Over the past two decades, Israeli politics has become exceedingly militant in nature. It adopted its two most crucial decisions - the settlement enterprise and the Oslo enterprise - without consensus and without observing the rules of fair play. Given the appropriate opportunity, both right and left chose to sidestep the worldview of their rivals, more or less committing an act of political rape. Neither right nor left hesitated to force themselves on the Israeli public agenda, in the belief that eventually it would reconcile itself to the decision, that in the end it would have to say that that is what it really wants.
The original sin was of the right. The establishment of over 100 settlements in the early 1980s was carried out by law and by government decision, to be sure, but it was in fact an act of coercion. The settlements were not forced only on the Palestinians; they were also forced on the Israelis. Gush Emunim, Ariel Sharon and Menachem Begin committed the act of settlement with the explicit intention of denying future Israeli citizens the right of choice. The 1980s-era right created irreversible facts on the ground because it was determined to deny the Israelis of the third millennium the right to shape the boundaries of their sovereign state as they wished.
The left of the 1990s acted in similar fashion. Bringing the Arafat horse into the gates of the Israeli Troy was no accident. Although the good Israelis who armed the Palestinian revolution with assault rifles never imagined that these rifles would someday be turned against them, they well understood that armed Palestinian militias in the West Bank and Gaza would determine the fate of the territories. They well understood that bringing Yasser Arafat to Ramallah would force the hand of the right and bring an end to the internal debate in Israel over the future of the country. Just as the right did in the 1980s, so did the left of the 1990s: It established irreversible facts on the ground that were meant to force a certain future on Israel.
Political rape has in the past 20 years become the pattern that shapes public life in Israel. During this period, right and left have gotten tangled up in a pathological relationship of mutual rape. Instead of agreeing on a worthy democratic form that would enable the making of existential decisions through a conscious, transparent and fair process, Israel has deteriorated to the point where every ideological camp takes illegitimate steps to force its will on the other camp. The right forces bypass roads on the left, the left forces international documents on the right. The right imposes illegal outposts on the left, the left imposes coercive agreements on the right.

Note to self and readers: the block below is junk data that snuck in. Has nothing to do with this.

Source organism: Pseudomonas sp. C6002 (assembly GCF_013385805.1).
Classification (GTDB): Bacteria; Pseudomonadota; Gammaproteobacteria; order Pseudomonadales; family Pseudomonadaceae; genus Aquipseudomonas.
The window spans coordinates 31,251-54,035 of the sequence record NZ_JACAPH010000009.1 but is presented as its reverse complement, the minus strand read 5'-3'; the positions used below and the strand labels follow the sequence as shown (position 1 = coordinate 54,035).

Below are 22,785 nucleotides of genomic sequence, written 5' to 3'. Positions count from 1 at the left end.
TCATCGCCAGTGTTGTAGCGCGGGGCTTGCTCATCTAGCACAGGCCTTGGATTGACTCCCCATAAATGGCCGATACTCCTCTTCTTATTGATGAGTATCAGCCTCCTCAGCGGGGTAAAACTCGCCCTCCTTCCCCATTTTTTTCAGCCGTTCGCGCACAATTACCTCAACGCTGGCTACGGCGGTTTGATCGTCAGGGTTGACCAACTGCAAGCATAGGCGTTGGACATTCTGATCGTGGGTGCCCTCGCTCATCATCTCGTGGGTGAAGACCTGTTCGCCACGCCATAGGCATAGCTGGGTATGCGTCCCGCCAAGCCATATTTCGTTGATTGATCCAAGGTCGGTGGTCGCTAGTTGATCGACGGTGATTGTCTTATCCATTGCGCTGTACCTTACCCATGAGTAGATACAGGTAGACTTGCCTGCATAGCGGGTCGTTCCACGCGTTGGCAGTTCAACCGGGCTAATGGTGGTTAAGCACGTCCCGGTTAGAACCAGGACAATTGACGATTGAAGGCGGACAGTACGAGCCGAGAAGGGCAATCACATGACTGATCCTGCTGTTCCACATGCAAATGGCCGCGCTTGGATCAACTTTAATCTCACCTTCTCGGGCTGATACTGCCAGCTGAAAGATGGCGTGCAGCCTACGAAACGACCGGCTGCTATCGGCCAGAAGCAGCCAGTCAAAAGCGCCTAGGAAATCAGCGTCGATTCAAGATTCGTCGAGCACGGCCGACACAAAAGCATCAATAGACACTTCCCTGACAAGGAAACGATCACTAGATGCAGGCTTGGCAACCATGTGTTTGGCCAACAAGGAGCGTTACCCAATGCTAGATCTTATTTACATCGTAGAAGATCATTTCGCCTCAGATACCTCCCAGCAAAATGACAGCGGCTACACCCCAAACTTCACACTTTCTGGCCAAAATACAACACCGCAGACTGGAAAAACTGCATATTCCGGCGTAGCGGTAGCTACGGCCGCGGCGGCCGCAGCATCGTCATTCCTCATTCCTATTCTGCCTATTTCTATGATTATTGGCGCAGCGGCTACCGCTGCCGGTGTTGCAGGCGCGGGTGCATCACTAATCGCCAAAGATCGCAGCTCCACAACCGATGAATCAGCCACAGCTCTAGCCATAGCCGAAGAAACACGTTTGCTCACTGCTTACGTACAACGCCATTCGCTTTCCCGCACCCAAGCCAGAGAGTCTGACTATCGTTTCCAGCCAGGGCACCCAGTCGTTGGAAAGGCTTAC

The current attempt of the Yesha (Judea, Samaria and Gaza) Council to prevent the evacuation of the outposts elevates this pattern to the absurd, because unlike in the past, the settlers no longer have an alibi. They cannot hide behind a smokescreen that blurs the seriousness of their actions. In the summer of 2003, it is abundantly clear that on the matter of the outposts, the firebrands are clashing head on with 70 to 80 percent of Israeli citizens. In the summer of 2003, it is abundantly clear that the zealots have become a minute and isolated minority that no longer enjoys public backing. Therefore, when the settlers put up more and more virtual outposts on the hilltops to replace those the Israel Defense Forces have just evacuated, they are not only acting against the law. They are making intentional and conscious use of power in order to lead Israel to a place it has chosen not to go. They are trying to force their will on a democratic society that has already given them an explicit no.
The struggle now underway on the hilltops of Judea and Samaria, then, is a clear-cut struggle between Israeli national interests and a minority that is rebelling against the regime. Between the state of organized law and a dissolute band of lawbreakers. Thus hanging in the balance is not only the issue of the endurance of one or the other lunatic-fringe outpost, but the future of Israel as a sovereign state capable of actualizing the desires and choices of its citizens.
The 20 years of abuse it has suffered have made Israeli democracy into a doormat. They have made Israel a feeble country that is characterized by weakness of will on the part of the majority, weakness of the regime that represents the majority and weakness of the law enforcement system. Given this situation, the zealots - on either side of the political divide - have a decent chance of succeeding. They have a chance to wrest control of the national steering wheel and to do with the nation as they wish.
Still, the Yesha folks have to know that even if they win the battle for the hilltops, it would be a Pyrrhic victory. Again, for the thousandth time, they will settle the hilltops but will lose the battle for hearts and minds. Again, for the thousandth time, they will provoke in Israeli citizens feelings of revulsion. The Israeli public, which does not presently have enough power to resist the indecent act the settlers are committing against it, will not forget and will not forgive. And when the day comes, when the bulldozers do move on Ofra and Dolev and Tekoa, the Israeli public will stand by and watch. It will not have understanding or sympathy for those that trampled upon it. It will show no compassion toward those who knowingly denied its own sovereignty.
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